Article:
My parents moved to the United States from Puerto Rico a little over 29 years ago- making me a first generation American. The city, or how I like to call it, the concrete jungle, is all I have ever known. Don't get me wrong, I've visited my homeland more than enough times to feel comfortable outside of my element but I'm the true definition of a city kid. Which is why 4 days away from society, electricity, showers and fast-food seemed a bit crazy to me at first.
I first went camping/hiking when I was 15 years old with the Youth Program I was attending at the time. That experience introduced me to a brand new world. Ever since then I have been hiking countless of times. It's become one of my favorite forms of therapy. Ironically enough, many years later, I now work for that very same Youth Program. The opportunity for me to take my youth on outdoor trips presented itself through an Outdoor Leadership Training. We're talking about four days of sleeping, eating and "using the bathroom" outside. As well as two hikes. One which was up a 3,115 ft. mountain. Oh, and did I mention I'm scared of heights?
A few of us noticed the sky was covered in stars and decided to go for a late walk on the first night. I remember hearing someone say, "I wish we could see this in the projects [the city]". At that very moment, I knew exactly why I was there. I want the youth I work with to know there is a world beyond the concrete jungle we call home. They deserve that much at least.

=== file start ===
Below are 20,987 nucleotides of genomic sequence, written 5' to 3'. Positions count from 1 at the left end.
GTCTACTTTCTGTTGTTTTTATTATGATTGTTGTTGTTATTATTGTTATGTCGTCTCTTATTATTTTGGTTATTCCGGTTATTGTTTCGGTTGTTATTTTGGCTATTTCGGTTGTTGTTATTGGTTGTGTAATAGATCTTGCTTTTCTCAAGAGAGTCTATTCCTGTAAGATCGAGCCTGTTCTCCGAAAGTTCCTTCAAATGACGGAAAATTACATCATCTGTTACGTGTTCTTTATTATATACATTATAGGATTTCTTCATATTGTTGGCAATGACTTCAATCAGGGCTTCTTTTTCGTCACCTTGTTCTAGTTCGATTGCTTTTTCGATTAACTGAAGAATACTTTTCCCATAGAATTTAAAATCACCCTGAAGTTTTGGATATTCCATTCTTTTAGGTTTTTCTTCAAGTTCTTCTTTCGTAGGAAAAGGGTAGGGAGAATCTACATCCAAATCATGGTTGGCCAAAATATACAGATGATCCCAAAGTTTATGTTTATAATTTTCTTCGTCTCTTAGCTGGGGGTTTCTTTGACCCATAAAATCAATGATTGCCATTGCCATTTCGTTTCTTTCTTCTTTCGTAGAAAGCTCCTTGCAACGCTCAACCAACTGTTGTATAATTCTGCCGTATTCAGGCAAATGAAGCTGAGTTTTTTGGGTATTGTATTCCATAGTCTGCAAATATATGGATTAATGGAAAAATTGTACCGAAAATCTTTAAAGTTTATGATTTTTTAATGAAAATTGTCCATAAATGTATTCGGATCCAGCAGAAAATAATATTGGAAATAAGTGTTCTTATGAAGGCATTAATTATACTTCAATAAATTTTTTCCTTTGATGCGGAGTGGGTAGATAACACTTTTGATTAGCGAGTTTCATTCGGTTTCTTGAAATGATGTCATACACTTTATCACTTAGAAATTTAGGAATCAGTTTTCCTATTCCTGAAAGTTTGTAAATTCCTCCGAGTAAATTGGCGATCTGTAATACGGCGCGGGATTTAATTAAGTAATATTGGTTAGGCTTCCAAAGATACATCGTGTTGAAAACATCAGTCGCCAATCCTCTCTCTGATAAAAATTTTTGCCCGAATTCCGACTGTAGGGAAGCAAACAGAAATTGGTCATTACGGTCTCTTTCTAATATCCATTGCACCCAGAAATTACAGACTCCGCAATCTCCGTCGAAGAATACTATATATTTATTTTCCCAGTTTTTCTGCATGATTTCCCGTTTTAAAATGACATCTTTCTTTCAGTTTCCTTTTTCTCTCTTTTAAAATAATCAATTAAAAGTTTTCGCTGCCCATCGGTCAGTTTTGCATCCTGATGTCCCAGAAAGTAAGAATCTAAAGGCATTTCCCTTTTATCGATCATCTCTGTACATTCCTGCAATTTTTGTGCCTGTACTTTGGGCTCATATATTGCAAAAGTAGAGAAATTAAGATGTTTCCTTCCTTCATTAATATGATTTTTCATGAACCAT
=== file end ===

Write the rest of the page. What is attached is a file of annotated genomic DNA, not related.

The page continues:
On the third morning we set off on a hike that would last 7 hours. Little did I know I would soon find myself 3,115 ft. above sea level. I didn't feel it (my fear of heights) until we reached a point in the hike where the tree line ended. That's when I found myself digging deep inside myself for strength. I was way too close to the summit to give up. Thanks to Jessy, one of my team members who encouraged me to continue, I was able to climb all the way up. Words can not explain how I felt at the top of that mountain. Suddenly nothing seemed impossible.
I walked into this experience not really knowing what to expect but I made a conscious decision to embrace every bit of it. Before leaving I decided it would be best for me not to bring my DSLR on this journey. I wanted to make sure I was present and not distracted trying to get the shot. By day 4, strangers had become family. We all had trail names and knew a bit too much about each other (giggles). This was a weekend I will forever cherish.